Security experts: Malware spreading to millions on Android phones

“A particularly nasty mobile malware campaign targeting Android users has hit between four million and 4.5 million Americans since January of 2013, according to an estimate by Lookout, a San Francisco mobile security company that has been tracking the malware for about two years,” Nicole Perlroth reports for The New York Times.

“Lookout first encountered the mobile malware, called NotCompatible, two years ago and has since seen increasingly sophisticated versions. Lookout said it believes, based on attempted infections of its user base of 50 million, that the total number of people who have encountered the malware in the United States exceeds four million,” Perlroth reports. “The attackers goal, researchers say, is to infect as many smartphones as possible and turn them into a so-called botnet, a network of infected devices that can be used by attackers for various malicious purposes”

“Lookout says the malware, now on its third iteration, allows infected devices to search for and communicate with other infected machines and share intelligence. Attackers also have found a way to encrypt communications between their command and control center and infected devices, which makes it more difficult to detect and decipher,” Perlroth reports. “All this malicious activity can be costly. The criminals are incurring data charges on phones that, ultimately, victims are held responsible for. As if that weren’t annoying enough, researchers say the malware causes tremendous battery drainage.”

Read more in the full article here.

[Thanks to MacDailyNews Reader “Dale E.” for the heads up.]

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F-Secure: Android accounted for 99% of new mobile malware in Q1 2014 – April 30, 2014
Google’s Sundar Pichai: Android not designed to be safe; if I wrote malware, I’d target Android, too – February 27, 2014
Cisco: Android the target of 99 percent of world’s mobile malware – January 17, 2014
U.S. DHS, FBI warn of malware threats to Android mobile devices – August 27, 2013
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First malware found in wild that exploits Android app signing flaw – July 25, 2013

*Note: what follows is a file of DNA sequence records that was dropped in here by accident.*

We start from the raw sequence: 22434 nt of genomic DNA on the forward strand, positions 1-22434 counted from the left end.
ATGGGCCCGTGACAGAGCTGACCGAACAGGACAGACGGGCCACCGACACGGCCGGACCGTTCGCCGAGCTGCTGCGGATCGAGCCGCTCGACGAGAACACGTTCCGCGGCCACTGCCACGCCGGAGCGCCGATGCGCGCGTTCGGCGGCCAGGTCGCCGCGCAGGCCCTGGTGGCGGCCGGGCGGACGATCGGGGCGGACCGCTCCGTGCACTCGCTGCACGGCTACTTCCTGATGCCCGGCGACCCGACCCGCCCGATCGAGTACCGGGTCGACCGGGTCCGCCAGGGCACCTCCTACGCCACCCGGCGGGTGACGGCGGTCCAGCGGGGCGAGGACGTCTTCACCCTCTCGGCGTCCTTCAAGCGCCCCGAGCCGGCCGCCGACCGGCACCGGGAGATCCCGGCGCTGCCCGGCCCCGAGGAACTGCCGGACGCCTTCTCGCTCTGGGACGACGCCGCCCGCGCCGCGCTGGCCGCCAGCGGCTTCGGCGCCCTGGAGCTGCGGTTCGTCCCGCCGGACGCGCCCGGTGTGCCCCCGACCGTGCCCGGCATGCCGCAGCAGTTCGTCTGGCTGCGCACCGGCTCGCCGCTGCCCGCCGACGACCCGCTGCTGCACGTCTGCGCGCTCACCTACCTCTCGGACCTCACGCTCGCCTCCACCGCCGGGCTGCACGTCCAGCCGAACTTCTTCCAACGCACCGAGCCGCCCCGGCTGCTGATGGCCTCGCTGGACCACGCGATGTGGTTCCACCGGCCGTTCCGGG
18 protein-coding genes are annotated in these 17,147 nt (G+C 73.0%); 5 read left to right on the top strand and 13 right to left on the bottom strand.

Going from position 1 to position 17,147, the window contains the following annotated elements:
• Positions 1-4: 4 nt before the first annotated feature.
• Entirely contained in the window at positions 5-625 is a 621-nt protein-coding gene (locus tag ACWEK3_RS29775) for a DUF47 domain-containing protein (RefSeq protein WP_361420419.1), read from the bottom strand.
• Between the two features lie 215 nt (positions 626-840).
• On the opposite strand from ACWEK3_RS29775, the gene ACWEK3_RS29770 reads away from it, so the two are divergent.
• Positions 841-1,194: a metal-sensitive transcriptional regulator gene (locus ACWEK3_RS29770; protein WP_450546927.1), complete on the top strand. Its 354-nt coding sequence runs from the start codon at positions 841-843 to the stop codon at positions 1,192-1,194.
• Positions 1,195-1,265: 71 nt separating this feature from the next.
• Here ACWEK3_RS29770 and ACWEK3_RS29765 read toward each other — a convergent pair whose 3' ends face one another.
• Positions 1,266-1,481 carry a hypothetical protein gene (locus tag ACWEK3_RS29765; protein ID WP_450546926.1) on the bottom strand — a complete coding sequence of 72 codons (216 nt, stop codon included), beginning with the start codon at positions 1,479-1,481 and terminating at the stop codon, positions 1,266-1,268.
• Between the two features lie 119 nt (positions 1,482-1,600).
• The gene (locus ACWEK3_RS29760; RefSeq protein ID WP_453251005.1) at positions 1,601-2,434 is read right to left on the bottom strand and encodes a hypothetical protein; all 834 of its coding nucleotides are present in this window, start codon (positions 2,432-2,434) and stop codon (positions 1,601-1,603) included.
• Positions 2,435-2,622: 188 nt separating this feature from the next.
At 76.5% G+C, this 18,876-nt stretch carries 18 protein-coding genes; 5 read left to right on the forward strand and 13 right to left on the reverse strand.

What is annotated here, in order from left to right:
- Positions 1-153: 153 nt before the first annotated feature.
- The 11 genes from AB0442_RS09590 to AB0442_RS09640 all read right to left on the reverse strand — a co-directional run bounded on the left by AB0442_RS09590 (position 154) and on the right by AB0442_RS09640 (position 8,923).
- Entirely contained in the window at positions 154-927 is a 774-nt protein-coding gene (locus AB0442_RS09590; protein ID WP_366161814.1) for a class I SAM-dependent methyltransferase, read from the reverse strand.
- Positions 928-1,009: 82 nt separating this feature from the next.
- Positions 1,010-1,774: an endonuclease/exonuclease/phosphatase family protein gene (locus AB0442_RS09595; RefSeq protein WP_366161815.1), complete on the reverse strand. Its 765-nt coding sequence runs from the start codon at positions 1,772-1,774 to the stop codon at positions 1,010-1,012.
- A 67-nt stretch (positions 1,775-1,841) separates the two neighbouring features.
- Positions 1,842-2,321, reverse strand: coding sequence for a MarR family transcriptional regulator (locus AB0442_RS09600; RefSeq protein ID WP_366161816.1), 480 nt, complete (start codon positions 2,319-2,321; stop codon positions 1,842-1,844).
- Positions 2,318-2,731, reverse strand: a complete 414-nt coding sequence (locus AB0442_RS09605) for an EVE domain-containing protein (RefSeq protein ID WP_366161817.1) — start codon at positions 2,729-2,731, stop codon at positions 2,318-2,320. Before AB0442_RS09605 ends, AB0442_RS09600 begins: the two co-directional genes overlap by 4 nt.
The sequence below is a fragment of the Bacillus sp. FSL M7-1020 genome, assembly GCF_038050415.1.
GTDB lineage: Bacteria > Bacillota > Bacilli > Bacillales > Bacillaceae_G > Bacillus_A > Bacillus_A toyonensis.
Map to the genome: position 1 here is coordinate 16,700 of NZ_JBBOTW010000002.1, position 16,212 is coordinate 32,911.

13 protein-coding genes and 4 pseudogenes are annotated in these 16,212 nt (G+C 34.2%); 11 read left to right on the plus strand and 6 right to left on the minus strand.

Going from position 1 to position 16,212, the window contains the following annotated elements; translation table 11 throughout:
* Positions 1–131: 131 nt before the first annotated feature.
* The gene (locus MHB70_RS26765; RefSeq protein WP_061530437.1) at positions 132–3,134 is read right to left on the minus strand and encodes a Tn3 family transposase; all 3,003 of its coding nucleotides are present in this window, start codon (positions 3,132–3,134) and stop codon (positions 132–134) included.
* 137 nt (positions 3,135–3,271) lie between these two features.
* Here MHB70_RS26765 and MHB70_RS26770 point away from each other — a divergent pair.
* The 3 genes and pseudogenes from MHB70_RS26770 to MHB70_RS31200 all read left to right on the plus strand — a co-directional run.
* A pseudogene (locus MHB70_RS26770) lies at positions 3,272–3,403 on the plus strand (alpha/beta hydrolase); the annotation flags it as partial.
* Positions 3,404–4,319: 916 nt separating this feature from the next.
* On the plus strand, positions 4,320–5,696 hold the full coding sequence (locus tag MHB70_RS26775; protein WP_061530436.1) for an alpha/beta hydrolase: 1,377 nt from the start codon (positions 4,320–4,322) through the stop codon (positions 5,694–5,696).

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23 Comments

  1. If this was about iPhone it would be front page and on every TV news show. Android? Not so much as even a mention on our local San Jose Mercury that falls all over itself with any hint of a rumored Apple problem. How come?

      1. Apple is, among tech companies, a major celebrity. They’re, essentially, the Jolie, Pitt, Taylor Swift, and Robert Downey Jr’s of the tech world, all rolled into one.

        Just as with those Hollywood types, anytime Apple has the least misstep, the media is all over it, like white on rice.

        Android, on the other hand, represents more the Gary Busey types. Not all that talented and we already know they’re a train wreck, so hardly newsworthy.

        1. I understand what you say. But Google is also a celebrity. What’s baffling is that all we read about Google is about the self driving cars and Google Glass, neither of which are real products. And all we hear about Android is about it’s market share.

          I suppose your right, unless Android blows up and causes some major catastrophe in cellular networks, it will continue the way it has.

          Negative media attention to Apple hasn’t substantially hurt sales of the bottom line. Maybe most Apple customers don’t read newspapers.

          1. Google is like the Nickelback of corporations. All bluster and blandness with very little memorable action.

            A one-off fad that will be completely forgotten about in 15 years time.

  2. The worst malware infecting those phones is Android. Made by Google, who is in the business of selling your info to make a buck, who’s to say that this “malware” isn’t part of Android itself? Communicating with another phone nearby to gather info from other users, which could then be resold? Wouldn’t surprise me.

  3. As with most of these malware “hype” articles, the only source of information is from the company that stands to gain the most by propagating the story. Of course, I wouldn’t be caught dead with an Android device… malware or not. SJBMusic is right on target with his take. But I a bit skeptical that this is actually a problem. I’ll sit back and watch this Chicken Little fiasco.

  4. So, the article says 4-5 million android phones infected since january 2013. That is NOT a lot of phones in android-land. This doesn’t seem like that big a deal to me.

    But it does bring up something I’ve never understood — why AREN’T there billions-level infections of android phones? I’ve been expecting that for years, and it never happens.

  5. Android malware was already implicated in botnets mining Bitcoins, as absurd as that sounds.

    The summary message is that Android is a Rat’s Nest of malware. And Google’s only response is to identify and remove it remotely from your Android device AFTER you’re infected. Isn’t that special.

    iOS? It continues to be the pristine closed garden of no malware. Not that bugs don’t get into the garden! But by default, iOS has NO malware and Apple is determined to keep it that way. Thank you Apple.

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